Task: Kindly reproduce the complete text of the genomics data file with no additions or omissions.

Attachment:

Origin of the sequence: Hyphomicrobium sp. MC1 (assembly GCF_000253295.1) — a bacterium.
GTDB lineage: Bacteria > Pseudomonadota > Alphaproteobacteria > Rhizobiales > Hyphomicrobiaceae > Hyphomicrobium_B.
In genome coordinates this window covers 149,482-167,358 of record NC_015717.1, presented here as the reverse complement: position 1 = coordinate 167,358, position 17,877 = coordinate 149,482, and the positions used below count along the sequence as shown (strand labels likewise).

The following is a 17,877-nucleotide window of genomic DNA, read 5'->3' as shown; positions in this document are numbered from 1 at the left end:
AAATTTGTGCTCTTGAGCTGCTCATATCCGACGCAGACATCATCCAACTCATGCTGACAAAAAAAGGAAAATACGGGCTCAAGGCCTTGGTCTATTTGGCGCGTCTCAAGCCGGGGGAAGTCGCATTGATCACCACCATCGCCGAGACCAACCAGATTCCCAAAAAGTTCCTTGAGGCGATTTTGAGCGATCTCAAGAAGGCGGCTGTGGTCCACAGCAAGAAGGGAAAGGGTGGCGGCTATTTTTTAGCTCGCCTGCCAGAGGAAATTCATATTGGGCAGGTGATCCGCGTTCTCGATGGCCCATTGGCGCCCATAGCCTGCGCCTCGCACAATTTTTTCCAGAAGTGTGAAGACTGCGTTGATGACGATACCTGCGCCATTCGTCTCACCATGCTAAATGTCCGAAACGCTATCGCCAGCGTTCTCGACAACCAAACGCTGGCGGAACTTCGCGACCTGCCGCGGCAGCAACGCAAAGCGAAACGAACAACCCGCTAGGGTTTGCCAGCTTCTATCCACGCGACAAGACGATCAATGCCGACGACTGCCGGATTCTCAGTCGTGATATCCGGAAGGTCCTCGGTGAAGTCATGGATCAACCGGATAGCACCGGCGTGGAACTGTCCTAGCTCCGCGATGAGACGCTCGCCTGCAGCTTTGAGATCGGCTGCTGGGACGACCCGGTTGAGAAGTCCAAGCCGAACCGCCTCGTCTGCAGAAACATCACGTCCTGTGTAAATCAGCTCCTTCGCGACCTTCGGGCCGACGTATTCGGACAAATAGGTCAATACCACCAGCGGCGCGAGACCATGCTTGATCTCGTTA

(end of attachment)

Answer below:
Origin of the sequence: Hyphomicrobium sp. MC1 (assembly GCF_000253295.1) — a bacterium.
GTDB lineage: Bacteria > Pseudomonadota > Alphaproteobacteria > Rhizobiales > Hyphomicrobiaceae > Hyphomicrobium_B.
In genome coordinates this window covers 149,482-167,358 of record NC_015717.1, presented here as the reverse complement: position 1 = coordinate 167,358, position 17,877 = coordinate 149,482, and the positions used below count along the sequence as shown (strand labels likewise).

The following is a 17,877-nucleotide window of genomic DNA, read 5'->3' as shown; positions in this document are numbered from 1 at the left end:
AAATTTGTGCTCTTGAGCTGCTCATATCCGACGCAGACATCATCCAACTCATGCTGACAAAAAAAGGAAAATACGGGCTCAAGGCCTTGGTCTATTTGGCGCGTCTCAAGCCGGGGGAAGTCGCATTGATCACCACCATCGCCGAGACCAACCAGATTCCCAAAAAGTTCCTTGAGGCGATTTTGAGCGATCTCAAGAAGGCGGCTGTGGTCCACAGCAAGAAGGGAAAGGGTGGCGGCTATTTTTTAGCTCGCCTGCCAGAGGAAATTCATATTGGGCAGGTGATCCGCGTTCTCGATGGCCCATTGGCGCCCATAGCCTGCGCCTCGCACAATTTTTTCCAGAAGTGTGAAGACTGCGTTGATGACGATACCTGCGCCATTCGTCTCACCATGCTAAATGTCCGAAACGCTATCGCCAGCGTTCTCGACAACCAAACGCTGGCGGAACTTCGCGACCTGCCGCGGCAGCAACGCAAAGCGAAACGAACAACCCGCTAGGGTTTGCCAGCTTCTATCCACGCGACAAGACGATCAATGCCGACGACTGCCGGATTCTCAGTCGTGATATCCGGAAGGTCCTCGGTGAAGTCATGGATCAACCGGATAGCACCGGCGTGGAACTGTCCTAGCTCCGCGATGAGACGCTCGCCTGCAGCTTTGAGATCGGCTGCTGGGACGACCCGGTTGAGAAGTCCAAGCCGAACCGCCTCGTCTGCAGAAACATCACGTCCTGTGTAAATCAGCTCCTTCGCGACCTTCGGGCCGACGTATTCGGACAAATAGGTCAATACCACCAGCGGCGCGAGACCATGCTTGATCTCGTTA